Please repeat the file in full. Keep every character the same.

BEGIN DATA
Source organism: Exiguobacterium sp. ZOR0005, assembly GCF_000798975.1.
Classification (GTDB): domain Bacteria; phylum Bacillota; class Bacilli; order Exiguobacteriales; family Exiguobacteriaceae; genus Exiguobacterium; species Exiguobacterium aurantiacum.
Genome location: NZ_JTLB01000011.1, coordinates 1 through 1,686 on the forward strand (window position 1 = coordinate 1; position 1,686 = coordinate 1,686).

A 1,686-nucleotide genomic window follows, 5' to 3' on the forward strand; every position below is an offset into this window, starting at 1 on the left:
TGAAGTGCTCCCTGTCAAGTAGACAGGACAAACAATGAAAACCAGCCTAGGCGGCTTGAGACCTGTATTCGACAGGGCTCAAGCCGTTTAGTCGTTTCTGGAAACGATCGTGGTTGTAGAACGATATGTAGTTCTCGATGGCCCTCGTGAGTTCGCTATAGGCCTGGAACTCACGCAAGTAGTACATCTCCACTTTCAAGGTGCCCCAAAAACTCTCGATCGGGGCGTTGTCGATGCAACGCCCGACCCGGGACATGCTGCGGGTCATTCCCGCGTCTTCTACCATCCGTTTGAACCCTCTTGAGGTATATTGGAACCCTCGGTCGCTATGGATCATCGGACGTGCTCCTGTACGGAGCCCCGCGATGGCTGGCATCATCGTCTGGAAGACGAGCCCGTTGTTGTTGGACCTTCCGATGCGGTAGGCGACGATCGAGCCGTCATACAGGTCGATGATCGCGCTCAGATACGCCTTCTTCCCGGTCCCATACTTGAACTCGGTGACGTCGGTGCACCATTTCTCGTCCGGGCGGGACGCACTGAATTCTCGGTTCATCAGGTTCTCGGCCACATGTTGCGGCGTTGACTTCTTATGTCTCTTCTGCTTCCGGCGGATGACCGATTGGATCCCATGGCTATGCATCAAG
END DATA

Source organism: Exiguobacterium sp. ZOR0005, assembly GCF_000798975.1.
Classification (GTDB): domain Bacteria; phylum Bacillota; class Bacilli; order Exiguobacteriales; family Exiguobacteriaceae; genus Exiguobacterium; species Exiguobacterium aurantiacum.
Genome location: NZ_JTLB01000011.1, coordinates 1 through 1,686 on the forward strand (window position 1 = coordinate 1; position 1,686 = coordinate 1,686).

A 1,686-nucleotide genomic window follows, 5' to 3' on the forward strand; every position below is an offset into this window, starting at 1 on the left:
TGAAGTGCTCCCTGTCAAGTAGACAGGACAAACAATGAAAACCAGCCTAGGCGGCTTGAGACCTGTATTCGACAGGGCTCAAGCCGTTTAGTCGTTTCTGGAAACGATCGTGGTTGTAGAACGATATGTAGTTCTCGATGGCCCTCGTGAGTTCGCTATAGGCCTGGAACTCACGCAAGTAGTACATCTCCACTTTCAAGGTGCCCCAAAAACTCTCGATCGGGGCGTTGTCGATGCAACGCCCGACCCGGGACATGCTGCGGGTCATTCCCGCGTCTTCTACCATCCGTTTGAACCCTCTTGAGGTATATTGGAACCCTCGGTCGCTATGGATCATCGGACGTGCTCCTGTACGGAGCCCCGCGATGGCTGGCATCATCGTCTGGAAGACGAGCCCGTTGTTGTTGGACCTTCCGATGCGGTAGGCGACGATCGAGCCGTCATACAGGTCGATGATCGCGCTCAGATACGCCTTCTTCCCGGTCCCATACTTGAACTCGGTGACGTCGGTGCACCATTTCTCGTCCGGGCGGGACGCACTGAATTCTCGGTTCATCAGGTTCTCGGCCACATGTTGCGGCGTTGACTTCTTATGTCTCTTCTGCTTCCGGCGGATGACCGATTGGATCCCATGGCTATGCATCAAG